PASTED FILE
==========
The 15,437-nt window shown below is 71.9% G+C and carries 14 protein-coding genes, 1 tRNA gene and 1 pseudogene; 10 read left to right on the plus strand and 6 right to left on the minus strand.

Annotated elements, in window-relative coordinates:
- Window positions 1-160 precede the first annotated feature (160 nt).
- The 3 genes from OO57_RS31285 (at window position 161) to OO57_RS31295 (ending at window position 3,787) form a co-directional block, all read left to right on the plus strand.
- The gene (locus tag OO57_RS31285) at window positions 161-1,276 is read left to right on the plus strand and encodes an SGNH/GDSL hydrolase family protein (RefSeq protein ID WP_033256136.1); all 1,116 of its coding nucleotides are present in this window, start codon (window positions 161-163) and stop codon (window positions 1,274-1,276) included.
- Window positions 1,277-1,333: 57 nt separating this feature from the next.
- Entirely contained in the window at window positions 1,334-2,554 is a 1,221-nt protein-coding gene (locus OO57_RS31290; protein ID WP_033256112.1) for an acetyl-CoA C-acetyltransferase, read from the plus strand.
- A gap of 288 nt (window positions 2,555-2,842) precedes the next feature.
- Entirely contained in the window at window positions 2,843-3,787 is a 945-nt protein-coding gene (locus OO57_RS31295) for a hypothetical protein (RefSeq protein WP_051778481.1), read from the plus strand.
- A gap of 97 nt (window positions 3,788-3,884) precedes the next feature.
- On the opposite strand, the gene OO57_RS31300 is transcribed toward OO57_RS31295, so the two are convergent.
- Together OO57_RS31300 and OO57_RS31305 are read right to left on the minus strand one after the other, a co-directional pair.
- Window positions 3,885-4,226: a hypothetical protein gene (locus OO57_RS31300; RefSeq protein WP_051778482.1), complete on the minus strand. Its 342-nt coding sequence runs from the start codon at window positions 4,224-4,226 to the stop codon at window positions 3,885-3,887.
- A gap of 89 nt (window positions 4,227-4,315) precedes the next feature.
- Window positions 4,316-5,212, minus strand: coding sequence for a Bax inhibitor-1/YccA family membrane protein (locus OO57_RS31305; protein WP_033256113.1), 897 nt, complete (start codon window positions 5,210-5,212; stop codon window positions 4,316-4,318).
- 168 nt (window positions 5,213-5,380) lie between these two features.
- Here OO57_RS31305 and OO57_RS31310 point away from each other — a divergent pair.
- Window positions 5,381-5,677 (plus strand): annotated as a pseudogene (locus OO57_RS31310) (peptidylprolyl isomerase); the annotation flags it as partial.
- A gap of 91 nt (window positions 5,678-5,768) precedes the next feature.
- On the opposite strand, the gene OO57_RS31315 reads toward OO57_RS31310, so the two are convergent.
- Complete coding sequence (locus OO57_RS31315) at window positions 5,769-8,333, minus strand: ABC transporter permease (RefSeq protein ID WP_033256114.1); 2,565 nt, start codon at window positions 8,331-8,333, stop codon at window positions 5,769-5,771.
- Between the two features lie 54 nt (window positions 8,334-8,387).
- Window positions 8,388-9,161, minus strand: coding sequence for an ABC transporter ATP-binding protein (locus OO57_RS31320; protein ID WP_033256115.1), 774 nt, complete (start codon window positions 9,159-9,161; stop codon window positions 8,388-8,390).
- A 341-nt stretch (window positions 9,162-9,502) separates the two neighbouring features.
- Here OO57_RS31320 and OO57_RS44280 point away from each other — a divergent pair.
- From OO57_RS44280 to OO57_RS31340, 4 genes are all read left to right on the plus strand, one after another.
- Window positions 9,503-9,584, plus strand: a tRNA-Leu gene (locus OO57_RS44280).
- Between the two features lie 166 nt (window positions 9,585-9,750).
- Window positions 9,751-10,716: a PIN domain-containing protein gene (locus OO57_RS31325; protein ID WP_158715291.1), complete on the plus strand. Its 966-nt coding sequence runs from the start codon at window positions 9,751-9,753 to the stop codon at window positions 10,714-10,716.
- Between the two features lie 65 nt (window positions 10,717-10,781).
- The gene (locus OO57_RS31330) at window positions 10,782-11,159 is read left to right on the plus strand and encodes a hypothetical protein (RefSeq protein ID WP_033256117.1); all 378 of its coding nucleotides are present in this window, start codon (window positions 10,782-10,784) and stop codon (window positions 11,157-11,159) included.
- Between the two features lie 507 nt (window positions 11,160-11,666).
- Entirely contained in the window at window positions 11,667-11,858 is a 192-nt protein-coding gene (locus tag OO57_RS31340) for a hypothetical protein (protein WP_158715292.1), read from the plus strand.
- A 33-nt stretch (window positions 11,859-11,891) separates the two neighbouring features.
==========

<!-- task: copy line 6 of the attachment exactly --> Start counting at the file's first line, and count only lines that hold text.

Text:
- Window positions 1,277-1,333: 57 nt separating this feature from the next.